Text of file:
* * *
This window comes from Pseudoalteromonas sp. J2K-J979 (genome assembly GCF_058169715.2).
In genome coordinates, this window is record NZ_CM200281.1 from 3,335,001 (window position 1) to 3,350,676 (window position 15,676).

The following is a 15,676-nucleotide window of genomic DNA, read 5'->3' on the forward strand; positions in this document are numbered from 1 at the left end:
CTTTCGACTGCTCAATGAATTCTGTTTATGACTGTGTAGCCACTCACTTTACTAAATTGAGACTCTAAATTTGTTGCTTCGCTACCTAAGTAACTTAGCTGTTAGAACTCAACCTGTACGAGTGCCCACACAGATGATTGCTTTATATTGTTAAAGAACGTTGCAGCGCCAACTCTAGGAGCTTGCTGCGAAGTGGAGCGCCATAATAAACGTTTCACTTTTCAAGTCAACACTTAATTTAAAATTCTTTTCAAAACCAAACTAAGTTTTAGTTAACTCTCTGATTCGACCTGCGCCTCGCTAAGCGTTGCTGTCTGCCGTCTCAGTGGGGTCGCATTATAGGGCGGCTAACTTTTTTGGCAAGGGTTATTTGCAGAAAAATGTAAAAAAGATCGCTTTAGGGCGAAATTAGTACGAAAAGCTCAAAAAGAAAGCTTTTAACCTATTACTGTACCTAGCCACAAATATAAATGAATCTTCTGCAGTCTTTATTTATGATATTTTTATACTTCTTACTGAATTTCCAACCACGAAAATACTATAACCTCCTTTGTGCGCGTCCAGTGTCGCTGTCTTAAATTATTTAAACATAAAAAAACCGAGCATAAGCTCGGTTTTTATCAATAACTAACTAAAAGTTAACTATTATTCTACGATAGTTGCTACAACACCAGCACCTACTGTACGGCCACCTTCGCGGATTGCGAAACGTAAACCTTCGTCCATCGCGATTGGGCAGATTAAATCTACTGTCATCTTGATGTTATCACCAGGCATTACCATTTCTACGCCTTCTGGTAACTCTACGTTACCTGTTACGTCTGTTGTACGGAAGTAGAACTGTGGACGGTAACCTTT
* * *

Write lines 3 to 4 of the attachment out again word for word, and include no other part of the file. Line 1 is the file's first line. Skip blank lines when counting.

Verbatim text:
The following is a 15,676-nucleotide window of genomic DNA, read 5'->3' on the forward strand; positions in this document are numbered from 1 at the left end:
CTTTCGACTGCTCAATGAATTCTGTTTATGACTGTGTAGCCACTCACTTTACTAAATTGAGACTCTAAATTTGTTGCTTCGCTACCTAAGTAACTTAGCTGTTAGAACTCAACCTGTACGAGTGCCCACACAGATGATTGCTTTATATTGTTAAAGAACGTTGCAGCGCCAACTCTAGGAGCTTGCTGCGAAGTGGAGCGCCATAATAAACGTTTCACTTTTCAAGTCAACACTTAATTTAAAATTCTTTTCAAAACCAAACTAAGTTTTAGTTAACTCTCTGATTCGACCTGCGCCTCGCTAAGCGTTGCTGTCTGCCGTCTCAGTGGGGTCGCATTATAGGGCGGCTAACTTTTTTGGCAAGGGTTATTTGCAGAAAAATGTAAAAAAGATCGCTTTAGGGCGAAATTAGTACGAAAAGCTCAAAAAGAAAGCTTTTAACCTATTACTGTACCTAGCCACAAATATAAATGAATCTTCTGCAGTCTTTATTTATGATATTTTTATACTTCTTACTGAATTTCCAACCACGAAAATACTATAACCTCCTTTGTGCGCGTCCAGTGTCGCTGTCTTAAATTATTTAAACATAAAAAAACCGAGCATAAGCTCGGTTTTTATCAATAACTAACTAAAAGTTAACTATTATTCTACGATAGTTGCTACAACACCAGCACCTACTGTACGGCCACCTTCGCGGATTGCGAAACGTAAACCTTCGTCCATCGCGATTGGGCAGATTAAATCTACTGTCATCTTGATGTTATCACCAGGCATTACCATTTCTACGCCTTCTGGTAACTCTACGTTACCTGTTACGTCTGTTGTACGGAAGTAGAACTGTGGACGGTAACCTTT